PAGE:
21 Ultimate Gifts: Monster of Modena
Although its finances were precariously stretched by participation in various racing formulas, ranging from the grueling Formula One championship to hill climbs, Maserati nevertheless committed to participating in the 1957 Sports Car World Championship with a stable of then-new 450S models. Its loss to Ferrari in the series’ seventh and deciding contest would mark the end of Maserati’s racing program, until it was revived by Fiat and Ferrari four decades later.
Maserati devised the 450S to take advantage of the new regulations that allowed cars with 4.5-liter engines to compete for the championship. The car utilized a new V-8 and a chassis modified from the existing and successful 300S model. Upon hearing the rumble of its engine reverberating off the city walls, partisans of the marque dubbed the 450S the Monster of Modena. And a monster it was, for if its sound did not scare you, then certainly its performance would. Rated at 400 hp and tipping the scales at less than 1,800 pounds, the car indeed yielded a monstrous performance. The 450S could reach 60 mph in 5.6 seconds on its way to its terminal speed of over 185 mph—remarkable accomplishments for 1957.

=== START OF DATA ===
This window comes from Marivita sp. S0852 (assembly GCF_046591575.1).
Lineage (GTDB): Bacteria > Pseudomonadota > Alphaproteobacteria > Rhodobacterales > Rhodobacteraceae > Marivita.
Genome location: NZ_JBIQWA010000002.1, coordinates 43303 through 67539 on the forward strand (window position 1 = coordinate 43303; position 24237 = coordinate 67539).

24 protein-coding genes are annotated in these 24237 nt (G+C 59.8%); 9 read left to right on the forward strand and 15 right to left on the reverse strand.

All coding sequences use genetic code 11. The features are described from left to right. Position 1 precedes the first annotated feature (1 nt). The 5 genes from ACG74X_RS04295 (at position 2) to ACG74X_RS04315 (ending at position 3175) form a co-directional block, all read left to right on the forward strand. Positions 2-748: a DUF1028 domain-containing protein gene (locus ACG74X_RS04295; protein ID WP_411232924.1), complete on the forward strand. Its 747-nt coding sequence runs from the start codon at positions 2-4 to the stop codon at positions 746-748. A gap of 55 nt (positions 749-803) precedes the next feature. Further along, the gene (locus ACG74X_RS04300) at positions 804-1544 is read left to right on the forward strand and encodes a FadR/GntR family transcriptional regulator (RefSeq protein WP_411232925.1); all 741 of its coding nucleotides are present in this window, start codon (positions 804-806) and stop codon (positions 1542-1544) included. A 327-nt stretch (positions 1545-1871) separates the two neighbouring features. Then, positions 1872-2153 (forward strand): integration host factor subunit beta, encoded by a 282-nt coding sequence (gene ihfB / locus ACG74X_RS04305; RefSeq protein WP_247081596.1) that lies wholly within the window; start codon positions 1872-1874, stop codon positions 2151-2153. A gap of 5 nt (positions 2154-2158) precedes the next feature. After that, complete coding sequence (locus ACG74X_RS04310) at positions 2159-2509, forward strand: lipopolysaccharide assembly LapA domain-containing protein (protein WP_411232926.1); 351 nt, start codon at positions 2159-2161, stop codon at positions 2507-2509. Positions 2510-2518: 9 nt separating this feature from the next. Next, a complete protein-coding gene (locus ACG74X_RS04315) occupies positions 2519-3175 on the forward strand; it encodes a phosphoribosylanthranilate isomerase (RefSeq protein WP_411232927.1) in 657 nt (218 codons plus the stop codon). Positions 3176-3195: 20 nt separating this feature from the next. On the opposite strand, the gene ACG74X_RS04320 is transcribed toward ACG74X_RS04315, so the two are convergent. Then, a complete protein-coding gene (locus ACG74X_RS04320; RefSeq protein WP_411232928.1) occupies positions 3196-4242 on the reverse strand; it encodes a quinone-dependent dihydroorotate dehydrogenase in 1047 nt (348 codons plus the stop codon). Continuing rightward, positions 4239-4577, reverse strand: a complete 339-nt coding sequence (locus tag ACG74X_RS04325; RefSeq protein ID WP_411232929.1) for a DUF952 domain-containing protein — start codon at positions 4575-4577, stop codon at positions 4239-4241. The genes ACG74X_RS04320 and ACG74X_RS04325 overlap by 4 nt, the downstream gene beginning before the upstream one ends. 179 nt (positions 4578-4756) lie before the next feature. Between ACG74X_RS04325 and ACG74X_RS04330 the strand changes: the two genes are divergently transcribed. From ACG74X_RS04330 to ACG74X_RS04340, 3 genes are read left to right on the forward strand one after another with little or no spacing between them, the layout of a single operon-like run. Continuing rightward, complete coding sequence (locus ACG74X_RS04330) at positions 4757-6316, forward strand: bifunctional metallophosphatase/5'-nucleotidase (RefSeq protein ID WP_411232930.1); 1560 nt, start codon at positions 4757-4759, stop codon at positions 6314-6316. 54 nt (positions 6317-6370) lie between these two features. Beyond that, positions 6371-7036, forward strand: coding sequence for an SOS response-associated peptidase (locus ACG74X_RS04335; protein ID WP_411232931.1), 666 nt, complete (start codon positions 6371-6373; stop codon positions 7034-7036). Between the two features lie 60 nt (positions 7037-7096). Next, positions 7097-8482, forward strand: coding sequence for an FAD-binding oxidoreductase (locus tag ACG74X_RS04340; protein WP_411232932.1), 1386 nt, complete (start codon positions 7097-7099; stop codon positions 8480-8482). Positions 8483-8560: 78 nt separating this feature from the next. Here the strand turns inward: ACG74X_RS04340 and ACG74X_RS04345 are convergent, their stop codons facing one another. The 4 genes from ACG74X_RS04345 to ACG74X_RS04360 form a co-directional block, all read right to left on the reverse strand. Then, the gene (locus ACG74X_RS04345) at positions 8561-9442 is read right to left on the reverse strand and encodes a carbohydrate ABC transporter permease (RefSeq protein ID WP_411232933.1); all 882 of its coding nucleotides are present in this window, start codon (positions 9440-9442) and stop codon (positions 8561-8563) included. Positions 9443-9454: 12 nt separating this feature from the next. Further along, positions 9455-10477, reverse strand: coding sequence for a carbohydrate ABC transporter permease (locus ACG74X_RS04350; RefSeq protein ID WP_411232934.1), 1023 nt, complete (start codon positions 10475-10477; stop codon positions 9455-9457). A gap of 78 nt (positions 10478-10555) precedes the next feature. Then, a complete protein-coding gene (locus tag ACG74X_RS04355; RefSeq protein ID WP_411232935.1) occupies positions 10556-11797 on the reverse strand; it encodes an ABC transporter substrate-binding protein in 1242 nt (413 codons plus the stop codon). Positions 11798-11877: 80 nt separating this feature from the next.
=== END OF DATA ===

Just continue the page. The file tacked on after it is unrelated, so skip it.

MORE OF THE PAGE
The 450S being offered to a Robb Report reader through Boulevard Motorcar Co. of Moorpark, Calif.—chassis 4505—competed in three of the seven 1957 World Championship races: the Mille Miglia (where Stirling Moss drove it), the Nürburgring (where Moss and five-time Formula One champion Juan Manuel Fangio were behind the wheel), and the 24 Hours of Le Mans. Alas, because of mechanical faults, 4505 failed to finish any of the three races. Moss broke the brake pedal at the Mille Miglia, and he and Fangio were sidelined by fuel tank problems at the Nürburgring, after they were given 4505 as a replacement for their first car.
When Ferrari claimed the championship title with its victory at the series’ final event, in Caracas, Maserati, whose financial burdens from racing were exacerbated by a bleak business environment for its machine tool division, officially pulled out of racing to concentrate exclusively on road car production.
The following year, the Sports Car World Championship rules changed again to permit only 3.0-liter engines, and consequently a number of the 10 450S cars that Maserati built emigrated from their homeland to the United States. Among them was chassis 4505, which, during a six-month period, Carroll Shelby drove in at least four races, including a November 1958 Palm Springs event that he won.
Price: $3.5 million. Contact: Charles Bronson (Boulevard Motorcar Co.), 805.523.3330.
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